Stylistically, the WM fingerprint is left by the all-new tail and seat as well as by the custom paintjob. Ride this bike like you stole it and people will believe you actually did simply because they would have probably done the same thing if they were you.
Turning a roadster into a racer might not be the easiest task, but it all comes down to the moment you start that engine and it speaks more aggressively to you than it ever did before. The bike in case here is a late 1970s Yamaha XS 500 now wearing the WrenchMonkees signature on it. This translates into an entirely rebuilt and custom painted engine to match the bodywork’s beautiful gray, WM stainless steel exhaust and muffler, which gives the bike its racy sound.
Light, compact and disposing of a fair amount of horsepower (approximately 45-50hp), the WrenchMonkees Yamaha XS 500 features Brembo brakes both front and rear, while the standard front suspension was kept and the stock swingarm now works closely together with two Gazi Gas rear shocks.
In the end, custom bikes are all about style and this one stands out mainly because of the WM tailunit and seat, while the clip-on’s, throttle grip and levers are all nice touches to have on a bike like this. We never thought a round metal plate behind a small headlight would look so good, but it does and shows attention to details and imagination along with it. We like it.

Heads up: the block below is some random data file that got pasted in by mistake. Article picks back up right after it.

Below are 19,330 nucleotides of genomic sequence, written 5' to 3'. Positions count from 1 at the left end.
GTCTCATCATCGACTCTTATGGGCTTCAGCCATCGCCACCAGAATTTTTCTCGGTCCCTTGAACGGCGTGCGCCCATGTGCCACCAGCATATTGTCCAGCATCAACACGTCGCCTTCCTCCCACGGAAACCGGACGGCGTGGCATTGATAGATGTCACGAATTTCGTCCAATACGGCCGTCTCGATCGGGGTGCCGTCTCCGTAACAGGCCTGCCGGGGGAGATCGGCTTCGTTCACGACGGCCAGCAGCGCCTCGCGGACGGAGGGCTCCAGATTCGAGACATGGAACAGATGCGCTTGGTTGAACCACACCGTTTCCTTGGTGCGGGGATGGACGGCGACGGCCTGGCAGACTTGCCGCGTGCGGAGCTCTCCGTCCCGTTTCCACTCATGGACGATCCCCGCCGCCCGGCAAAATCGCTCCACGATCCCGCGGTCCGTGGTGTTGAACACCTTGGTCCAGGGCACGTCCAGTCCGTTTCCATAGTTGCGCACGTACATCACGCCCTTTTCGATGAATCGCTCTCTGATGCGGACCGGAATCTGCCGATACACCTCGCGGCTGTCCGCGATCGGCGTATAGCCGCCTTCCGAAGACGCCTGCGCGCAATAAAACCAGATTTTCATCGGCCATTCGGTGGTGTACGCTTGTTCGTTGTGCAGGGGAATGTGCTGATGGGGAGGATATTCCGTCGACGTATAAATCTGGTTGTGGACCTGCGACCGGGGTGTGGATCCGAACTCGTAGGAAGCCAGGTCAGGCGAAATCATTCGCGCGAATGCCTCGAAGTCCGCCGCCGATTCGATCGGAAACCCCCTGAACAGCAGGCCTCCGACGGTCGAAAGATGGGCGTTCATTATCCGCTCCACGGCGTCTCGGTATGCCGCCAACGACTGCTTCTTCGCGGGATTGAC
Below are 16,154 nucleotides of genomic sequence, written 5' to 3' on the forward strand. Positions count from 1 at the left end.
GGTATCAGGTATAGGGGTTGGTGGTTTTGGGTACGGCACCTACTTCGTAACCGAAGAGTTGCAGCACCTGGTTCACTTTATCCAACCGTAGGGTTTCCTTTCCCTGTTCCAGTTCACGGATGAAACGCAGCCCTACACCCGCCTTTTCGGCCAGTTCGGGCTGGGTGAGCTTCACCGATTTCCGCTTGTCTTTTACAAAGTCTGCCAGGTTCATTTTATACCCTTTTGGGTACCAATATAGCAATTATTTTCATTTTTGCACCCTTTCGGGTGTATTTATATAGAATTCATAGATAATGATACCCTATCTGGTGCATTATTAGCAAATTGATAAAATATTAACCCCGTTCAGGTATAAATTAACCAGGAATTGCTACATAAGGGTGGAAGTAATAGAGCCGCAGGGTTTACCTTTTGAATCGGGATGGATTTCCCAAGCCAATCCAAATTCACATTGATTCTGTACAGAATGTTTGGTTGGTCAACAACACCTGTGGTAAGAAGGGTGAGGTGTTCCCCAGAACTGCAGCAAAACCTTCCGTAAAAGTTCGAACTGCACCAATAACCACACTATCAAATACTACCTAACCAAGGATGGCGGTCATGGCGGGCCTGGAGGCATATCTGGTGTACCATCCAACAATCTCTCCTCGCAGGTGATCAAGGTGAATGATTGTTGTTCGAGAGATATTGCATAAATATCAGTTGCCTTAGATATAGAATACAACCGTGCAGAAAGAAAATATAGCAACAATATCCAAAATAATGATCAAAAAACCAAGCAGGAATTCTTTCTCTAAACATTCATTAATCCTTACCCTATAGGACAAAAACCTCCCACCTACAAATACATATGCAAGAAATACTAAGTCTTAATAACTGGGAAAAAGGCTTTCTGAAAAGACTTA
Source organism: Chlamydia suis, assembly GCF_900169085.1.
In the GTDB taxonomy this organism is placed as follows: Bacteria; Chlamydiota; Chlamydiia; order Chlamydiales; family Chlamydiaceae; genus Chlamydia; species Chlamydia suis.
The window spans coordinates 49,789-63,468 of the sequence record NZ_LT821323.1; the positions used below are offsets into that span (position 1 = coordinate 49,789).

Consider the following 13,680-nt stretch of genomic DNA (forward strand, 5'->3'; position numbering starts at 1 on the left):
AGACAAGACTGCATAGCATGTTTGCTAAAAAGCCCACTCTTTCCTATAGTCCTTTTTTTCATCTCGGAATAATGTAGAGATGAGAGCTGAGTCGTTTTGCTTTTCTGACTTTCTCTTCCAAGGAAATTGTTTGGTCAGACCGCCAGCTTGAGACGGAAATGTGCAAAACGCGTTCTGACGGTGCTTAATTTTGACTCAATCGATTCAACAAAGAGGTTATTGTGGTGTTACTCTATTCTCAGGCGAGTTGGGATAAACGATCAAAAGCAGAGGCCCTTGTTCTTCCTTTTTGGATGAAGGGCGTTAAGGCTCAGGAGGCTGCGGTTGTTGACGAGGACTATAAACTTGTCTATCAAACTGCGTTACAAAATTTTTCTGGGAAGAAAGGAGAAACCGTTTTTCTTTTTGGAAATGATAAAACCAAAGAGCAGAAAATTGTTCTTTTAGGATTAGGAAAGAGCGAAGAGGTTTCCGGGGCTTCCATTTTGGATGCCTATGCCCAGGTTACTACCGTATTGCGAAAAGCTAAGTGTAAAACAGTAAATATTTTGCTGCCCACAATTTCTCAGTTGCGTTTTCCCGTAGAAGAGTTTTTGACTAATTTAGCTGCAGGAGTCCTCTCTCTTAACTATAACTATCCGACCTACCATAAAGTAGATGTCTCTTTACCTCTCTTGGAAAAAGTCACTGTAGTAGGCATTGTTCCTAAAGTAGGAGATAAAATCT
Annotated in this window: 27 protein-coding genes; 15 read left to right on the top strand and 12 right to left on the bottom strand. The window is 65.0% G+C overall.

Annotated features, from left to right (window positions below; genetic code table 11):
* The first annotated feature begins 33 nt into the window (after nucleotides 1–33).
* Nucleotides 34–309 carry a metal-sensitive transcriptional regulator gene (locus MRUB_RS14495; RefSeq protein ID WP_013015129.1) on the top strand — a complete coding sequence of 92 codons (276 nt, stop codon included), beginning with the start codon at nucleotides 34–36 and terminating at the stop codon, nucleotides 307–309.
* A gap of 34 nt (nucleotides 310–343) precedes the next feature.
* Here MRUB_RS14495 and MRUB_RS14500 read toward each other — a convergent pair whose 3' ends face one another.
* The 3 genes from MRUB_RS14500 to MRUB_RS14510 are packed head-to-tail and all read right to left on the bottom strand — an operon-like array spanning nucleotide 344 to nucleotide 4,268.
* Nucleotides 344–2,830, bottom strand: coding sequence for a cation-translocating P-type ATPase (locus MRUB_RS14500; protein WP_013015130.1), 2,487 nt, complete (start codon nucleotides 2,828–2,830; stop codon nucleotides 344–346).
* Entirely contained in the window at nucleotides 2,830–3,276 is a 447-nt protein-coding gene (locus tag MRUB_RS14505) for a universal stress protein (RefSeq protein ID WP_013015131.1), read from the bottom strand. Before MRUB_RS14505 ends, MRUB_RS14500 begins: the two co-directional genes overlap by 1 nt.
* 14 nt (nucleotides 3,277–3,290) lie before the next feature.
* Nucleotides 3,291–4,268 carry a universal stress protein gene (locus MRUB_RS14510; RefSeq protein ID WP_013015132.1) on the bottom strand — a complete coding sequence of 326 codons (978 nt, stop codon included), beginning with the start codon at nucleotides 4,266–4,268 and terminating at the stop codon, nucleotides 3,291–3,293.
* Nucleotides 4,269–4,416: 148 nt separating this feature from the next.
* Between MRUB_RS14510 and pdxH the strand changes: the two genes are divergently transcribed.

As you can probably remember, we have already wrote about a WrenchMonkees Yamaha SR 500 that caught our attention and it turns out that motorcycle number five in their list of customs is yet another such model. This one looks like a rather civilized approach towards the 1970s bike and stands out mainly thanks to its Mag type BMX wheels and a much more attractive custom paint.
Of course, the back end of this motorcycle is entirely new and in accordance with the WrenchMonkees style as you can see by looking at the rear frame and fender as well as to the seat. The lights all around the bike belong to WM as well.
The heart of the original bike was revived and given a tune-up and a heat resistant layer of paint. There are also modern components such as the Brembo front brake caliper and Brembo 320mm disc, but why don’t you check out the specs for more details.
It seems the Kawasaki Z 750 B is a great bike to work on for Copenhagen-based custom builder WrenchMonkees as this is not the first time we write about their creations based on this particular Japanese bike. In this case, they choose bobber-like wheels as a first step in turning classic into custom while the unique rear frame and seat leave the unmistakable WM signature.